• Engineering and architectural services performed in the United States and relating to construction of real property.

However, firms cannot deduct the income from production activities for retail consumption, only from those for wholesale distribution. So grinding hamburger meat for wholesale distribution is a qualified activity, but if a fast-food restaurant grinds hamburger meat for take-out sales it is not a qualified activity.

So why has the administration determined that companies that produce t-shirts, hamburgers, toys, software, or rap music are qualified to receive the credit but oil companies are not? Or that companies that design and build roads or those that manufacture automobiles are qualified for the tax break but the companies that produce the gasoline that powers cars down those roads are not?

It appears that it all comes down to environmental politics, not sound tax policy or even sound economics. According to the explanation in Treasury’s Greenbook,[2] which outlines the administration’s tax policies each year, this proposal is justified by the president’s promise during the G-20 Summit in Pittsburgh, to “phase out subsidies for fossil fuels so that the United States can transition to a 21st century energy economy.”

Treasury argues that “the lower rate of tax, like other oil and gas preferences the Administration proposes to repeal, distorts markets by encouraging more investments in the oil and gas industry than would occur under a neutral system. To the extent the lower tax rate encourages overproduction of oil and gas, it is detrimental to long-term energy security…”

To follow Treasury’s line of reasoning, the Section 199 deduction should be repealed for every industry because the lower rate of tax distorts markets by encouraging more investment in all manufacturing production activities and, since most production activities use energy to produce goods, it leads to the overuse of fossil fuels and nonrenewable energy.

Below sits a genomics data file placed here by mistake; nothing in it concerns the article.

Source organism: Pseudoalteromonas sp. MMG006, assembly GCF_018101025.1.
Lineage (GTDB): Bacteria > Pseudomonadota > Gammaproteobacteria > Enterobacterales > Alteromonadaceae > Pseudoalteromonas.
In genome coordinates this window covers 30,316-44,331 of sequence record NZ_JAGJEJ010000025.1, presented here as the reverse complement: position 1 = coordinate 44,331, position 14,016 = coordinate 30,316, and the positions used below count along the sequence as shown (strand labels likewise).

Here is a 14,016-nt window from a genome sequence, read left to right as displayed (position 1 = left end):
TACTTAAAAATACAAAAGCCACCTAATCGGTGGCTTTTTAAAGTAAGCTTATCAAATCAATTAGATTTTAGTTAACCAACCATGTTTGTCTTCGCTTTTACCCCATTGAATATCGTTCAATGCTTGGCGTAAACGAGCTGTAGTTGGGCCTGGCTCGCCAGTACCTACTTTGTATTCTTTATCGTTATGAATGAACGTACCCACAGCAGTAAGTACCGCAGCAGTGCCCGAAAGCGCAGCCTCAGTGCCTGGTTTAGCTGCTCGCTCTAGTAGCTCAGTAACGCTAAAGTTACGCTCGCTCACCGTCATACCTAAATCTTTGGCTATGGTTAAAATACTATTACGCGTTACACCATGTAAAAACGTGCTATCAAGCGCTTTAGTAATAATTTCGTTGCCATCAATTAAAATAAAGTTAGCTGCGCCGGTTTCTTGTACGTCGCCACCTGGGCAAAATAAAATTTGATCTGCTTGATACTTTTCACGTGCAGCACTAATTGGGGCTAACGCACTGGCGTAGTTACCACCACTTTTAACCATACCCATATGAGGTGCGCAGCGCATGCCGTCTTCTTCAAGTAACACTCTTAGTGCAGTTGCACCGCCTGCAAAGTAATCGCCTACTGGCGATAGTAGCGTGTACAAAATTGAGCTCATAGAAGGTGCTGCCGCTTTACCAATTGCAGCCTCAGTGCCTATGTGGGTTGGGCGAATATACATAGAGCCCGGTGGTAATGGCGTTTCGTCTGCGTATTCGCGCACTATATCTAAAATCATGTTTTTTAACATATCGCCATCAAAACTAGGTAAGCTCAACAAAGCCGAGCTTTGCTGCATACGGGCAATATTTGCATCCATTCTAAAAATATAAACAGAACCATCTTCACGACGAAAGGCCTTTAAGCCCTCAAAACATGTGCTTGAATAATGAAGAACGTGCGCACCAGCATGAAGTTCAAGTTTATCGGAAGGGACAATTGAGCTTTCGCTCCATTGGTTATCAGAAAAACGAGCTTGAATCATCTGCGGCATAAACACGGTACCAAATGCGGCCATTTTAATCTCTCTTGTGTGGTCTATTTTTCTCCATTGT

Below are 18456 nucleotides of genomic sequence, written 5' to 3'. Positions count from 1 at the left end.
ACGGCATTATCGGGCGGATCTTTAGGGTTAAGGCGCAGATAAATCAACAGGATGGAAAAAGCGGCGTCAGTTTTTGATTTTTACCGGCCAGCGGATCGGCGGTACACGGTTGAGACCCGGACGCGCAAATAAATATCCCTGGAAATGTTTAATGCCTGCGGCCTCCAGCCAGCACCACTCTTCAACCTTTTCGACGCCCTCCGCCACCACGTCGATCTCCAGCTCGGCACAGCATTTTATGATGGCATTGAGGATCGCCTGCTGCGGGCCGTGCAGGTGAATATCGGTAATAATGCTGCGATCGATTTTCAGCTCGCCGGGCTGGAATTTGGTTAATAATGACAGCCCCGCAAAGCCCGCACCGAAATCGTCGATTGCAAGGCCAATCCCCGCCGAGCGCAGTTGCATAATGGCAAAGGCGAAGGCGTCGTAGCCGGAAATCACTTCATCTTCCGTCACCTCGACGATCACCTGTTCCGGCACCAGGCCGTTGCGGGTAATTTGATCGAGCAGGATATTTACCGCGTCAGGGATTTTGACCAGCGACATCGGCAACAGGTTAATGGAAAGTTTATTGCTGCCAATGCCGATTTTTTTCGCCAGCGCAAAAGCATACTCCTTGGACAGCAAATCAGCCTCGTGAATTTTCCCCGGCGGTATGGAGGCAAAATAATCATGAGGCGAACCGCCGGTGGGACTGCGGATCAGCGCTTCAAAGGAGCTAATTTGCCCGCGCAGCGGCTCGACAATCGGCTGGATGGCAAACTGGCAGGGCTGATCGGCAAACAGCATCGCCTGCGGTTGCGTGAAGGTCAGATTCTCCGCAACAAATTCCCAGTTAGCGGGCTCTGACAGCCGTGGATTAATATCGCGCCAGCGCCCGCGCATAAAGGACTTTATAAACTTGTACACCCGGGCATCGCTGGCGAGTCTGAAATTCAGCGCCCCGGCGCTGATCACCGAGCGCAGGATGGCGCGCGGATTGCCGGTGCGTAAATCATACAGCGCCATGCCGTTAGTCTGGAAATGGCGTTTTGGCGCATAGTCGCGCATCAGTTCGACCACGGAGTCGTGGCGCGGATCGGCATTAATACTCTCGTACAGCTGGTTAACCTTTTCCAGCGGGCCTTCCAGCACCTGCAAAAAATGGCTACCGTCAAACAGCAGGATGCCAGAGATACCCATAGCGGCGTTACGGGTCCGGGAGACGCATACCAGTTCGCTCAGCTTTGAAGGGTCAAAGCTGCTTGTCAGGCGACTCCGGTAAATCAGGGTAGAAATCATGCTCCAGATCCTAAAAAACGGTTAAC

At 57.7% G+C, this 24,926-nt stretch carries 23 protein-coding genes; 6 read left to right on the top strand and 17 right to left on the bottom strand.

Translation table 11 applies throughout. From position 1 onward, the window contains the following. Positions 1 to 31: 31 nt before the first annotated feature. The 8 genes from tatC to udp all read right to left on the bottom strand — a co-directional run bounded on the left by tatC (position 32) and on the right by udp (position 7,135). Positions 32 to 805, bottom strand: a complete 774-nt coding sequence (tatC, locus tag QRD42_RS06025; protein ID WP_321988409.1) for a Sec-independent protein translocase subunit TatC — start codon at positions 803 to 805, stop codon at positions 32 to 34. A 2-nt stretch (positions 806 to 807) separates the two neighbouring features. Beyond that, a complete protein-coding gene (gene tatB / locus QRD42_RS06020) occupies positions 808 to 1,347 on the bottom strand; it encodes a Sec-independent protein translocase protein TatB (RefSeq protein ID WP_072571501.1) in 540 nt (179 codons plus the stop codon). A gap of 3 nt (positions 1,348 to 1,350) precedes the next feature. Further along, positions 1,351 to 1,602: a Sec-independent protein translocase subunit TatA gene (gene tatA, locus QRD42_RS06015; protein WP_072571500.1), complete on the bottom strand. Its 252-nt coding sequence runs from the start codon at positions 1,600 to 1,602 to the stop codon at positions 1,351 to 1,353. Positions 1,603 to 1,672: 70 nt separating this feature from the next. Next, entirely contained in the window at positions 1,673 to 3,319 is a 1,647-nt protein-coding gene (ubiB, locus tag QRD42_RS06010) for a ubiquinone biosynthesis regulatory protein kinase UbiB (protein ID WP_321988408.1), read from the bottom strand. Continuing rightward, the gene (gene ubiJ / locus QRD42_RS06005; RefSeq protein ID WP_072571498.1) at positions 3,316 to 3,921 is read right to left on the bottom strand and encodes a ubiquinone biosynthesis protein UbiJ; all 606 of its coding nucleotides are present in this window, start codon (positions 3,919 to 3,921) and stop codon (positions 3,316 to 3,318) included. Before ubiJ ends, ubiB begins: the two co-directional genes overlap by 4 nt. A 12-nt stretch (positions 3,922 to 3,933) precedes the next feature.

So if the administration believes that denying oil companies the manufacturing deduction will reduce oil production, then it makes just as much sense to deny the tax break for automakers, asphalt layers, smelters, tire companies, rubber toy companies, and manufacturers of synthetic clothing. After all, Section 199 contributes to the overproduction—and, ultimately, the overconsumption—of these petro-chemical based goods.

The Section 199 manufacturing activities deduction is by no means perfect tax law. The principles of sound tax policy dictate that tax laws should not give preference to one economic activity over another—like manufacturers over services. But nor should tax law be used to punish one type of economic activity over another. Using the tax code in this fashion is arbitrary and has lead to the byzantine tax system we have today.

The reason U.S. companies were disadvantaged before 2005 is the same reason they are struggling today—the U.S. corporate tax rate of 35 percent is out of step with the rest of the global economy. Rather than create a new tax credit for “manufacturing activities” in 2005 as a response to the WTO, lawmakers should have responded by slashing the U.S. corporate tax rate down to a competitive level. But, since they chose to cut taxes for every type of manufacturing imaginable, it would be wrong and punitive to start carving up Section 199 just to score political points against the oil and gas companies.

If such a move can be justified under environmental politics today, there is no reason the same tactics can’t be justified tomorrow to exclude the makers of sugary drinks, fatty foods, alcoholic beverages, or any other manufacturer that becomes the political target of the day.

[1] Department of the Treasury, Office of Public Affairs, Fact Sheet: Guidance on Section 199 – Income Attributable to Manufacturing Activities, January 19, 2005.